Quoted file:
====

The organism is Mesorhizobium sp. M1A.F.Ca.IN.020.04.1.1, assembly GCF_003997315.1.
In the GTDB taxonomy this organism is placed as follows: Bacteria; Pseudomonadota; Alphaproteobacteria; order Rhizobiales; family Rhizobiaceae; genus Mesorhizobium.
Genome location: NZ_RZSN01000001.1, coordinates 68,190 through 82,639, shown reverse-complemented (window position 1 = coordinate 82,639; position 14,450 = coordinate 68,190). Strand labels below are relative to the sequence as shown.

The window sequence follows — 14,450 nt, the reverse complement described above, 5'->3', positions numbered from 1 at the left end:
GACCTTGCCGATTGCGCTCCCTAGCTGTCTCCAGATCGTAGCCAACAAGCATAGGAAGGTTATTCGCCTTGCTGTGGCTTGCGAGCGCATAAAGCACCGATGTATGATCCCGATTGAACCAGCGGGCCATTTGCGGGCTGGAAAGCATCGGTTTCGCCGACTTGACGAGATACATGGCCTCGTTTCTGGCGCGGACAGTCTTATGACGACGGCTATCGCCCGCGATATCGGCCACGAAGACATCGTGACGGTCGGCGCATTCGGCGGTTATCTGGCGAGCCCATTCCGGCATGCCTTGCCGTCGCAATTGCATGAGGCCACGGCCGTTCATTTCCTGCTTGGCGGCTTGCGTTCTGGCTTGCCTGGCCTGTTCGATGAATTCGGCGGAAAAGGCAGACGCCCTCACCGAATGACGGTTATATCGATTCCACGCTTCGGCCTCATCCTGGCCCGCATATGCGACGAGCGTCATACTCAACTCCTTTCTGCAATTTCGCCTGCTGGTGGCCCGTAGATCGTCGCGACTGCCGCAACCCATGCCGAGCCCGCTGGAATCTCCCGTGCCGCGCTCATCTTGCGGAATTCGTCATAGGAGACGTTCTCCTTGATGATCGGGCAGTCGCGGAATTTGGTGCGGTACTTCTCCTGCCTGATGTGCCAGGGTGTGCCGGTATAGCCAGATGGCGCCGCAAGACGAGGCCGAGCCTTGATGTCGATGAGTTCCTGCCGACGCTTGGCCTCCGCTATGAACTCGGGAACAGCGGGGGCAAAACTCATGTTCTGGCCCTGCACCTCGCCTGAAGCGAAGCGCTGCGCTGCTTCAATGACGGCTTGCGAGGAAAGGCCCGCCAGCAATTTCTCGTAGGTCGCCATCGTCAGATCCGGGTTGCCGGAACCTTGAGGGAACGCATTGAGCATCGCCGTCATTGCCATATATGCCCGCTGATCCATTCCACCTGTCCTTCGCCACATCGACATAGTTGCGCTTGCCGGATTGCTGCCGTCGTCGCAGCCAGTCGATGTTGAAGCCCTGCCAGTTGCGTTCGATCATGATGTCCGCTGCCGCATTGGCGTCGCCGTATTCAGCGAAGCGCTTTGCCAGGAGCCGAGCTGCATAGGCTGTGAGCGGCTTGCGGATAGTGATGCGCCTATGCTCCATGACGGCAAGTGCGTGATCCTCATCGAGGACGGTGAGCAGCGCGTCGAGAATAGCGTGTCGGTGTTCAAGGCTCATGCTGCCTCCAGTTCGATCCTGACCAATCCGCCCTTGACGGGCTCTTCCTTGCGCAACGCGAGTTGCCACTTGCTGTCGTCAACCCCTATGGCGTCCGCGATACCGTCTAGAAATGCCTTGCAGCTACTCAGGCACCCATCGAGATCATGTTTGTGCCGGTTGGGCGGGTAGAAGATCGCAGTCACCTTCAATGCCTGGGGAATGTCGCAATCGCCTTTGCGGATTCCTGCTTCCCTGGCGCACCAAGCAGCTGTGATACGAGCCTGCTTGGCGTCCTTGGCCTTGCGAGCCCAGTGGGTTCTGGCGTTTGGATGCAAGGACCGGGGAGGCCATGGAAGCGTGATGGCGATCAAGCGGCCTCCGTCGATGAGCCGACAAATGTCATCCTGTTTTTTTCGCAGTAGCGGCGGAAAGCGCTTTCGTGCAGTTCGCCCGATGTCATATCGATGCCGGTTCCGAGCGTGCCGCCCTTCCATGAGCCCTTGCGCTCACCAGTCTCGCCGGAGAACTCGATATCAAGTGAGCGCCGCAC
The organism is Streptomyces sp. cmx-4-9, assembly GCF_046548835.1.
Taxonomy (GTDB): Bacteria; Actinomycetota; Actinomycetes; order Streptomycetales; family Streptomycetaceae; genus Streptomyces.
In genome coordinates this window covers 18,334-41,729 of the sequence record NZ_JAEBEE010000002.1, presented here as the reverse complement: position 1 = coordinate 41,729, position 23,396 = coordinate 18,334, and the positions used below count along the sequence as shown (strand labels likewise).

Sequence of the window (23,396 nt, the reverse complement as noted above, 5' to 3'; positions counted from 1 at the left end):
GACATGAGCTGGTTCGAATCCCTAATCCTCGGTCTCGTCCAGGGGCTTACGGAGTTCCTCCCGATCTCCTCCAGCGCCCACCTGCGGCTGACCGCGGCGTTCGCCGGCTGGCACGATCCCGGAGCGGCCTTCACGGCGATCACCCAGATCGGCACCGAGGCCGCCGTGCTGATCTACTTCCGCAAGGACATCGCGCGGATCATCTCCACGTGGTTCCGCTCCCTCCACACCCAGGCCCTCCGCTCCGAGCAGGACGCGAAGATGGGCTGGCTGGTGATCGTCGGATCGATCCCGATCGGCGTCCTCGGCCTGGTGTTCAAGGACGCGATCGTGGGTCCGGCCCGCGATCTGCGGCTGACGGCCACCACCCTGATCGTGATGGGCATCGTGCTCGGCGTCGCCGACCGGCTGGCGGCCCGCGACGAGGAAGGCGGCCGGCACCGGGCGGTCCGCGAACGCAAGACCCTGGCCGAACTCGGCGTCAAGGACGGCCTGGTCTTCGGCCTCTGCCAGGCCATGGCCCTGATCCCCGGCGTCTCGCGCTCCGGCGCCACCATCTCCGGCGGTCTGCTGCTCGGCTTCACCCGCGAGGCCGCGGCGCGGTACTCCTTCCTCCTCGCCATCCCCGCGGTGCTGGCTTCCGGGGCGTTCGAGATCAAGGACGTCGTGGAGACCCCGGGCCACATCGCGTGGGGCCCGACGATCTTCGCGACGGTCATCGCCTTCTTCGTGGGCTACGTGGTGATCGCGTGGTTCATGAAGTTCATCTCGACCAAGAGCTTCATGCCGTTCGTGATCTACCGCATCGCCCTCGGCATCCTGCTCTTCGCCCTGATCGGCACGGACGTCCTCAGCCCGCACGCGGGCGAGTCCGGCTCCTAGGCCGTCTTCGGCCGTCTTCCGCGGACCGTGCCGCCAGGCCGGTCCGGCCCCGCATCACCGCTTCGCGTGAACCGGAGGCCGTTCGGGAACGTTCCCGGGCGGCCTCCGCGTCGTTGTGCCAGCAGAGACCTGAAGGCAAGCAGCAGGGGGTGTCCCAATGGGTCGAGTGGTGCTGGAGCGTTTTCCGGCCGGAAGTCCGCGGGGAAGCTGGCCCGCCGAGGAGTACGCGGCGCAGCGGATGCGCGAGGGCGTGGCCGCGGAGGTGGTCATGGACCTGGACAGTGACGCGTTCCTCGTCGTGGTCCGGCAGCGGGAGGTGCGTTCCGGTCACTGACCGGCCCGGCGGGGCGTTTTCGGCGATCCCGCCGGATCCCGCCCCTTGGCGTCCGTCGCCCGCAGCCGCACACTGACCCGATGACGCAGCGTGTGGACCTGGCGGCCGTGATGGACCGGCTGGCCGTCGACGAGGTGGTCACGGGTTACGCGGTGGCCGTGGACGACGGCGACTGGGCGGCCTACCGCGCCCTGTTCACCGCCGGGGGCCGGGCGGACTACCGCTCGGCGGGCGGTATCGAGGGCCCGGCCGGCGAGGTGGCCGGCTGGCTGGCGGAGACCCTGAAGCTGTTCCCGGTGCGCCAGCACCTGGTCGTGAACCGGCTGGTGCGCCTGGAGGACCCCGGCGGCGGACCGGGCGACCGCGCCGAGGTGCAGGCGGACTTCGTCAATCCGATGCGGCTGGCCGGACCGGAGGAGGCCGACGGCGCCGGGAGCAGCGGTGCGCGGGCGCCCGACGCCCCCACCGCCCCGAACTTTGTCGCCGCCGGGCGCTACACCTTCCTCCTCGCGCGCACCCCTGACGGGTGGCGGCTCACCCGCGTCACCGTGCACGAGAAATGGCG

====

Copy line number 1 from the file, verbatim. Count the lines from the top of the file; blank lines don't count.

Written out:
The organism is Mesorhizobium sp. M1A.F.Ca.IN.020.04.1.1, assembly GCF_003997315.1.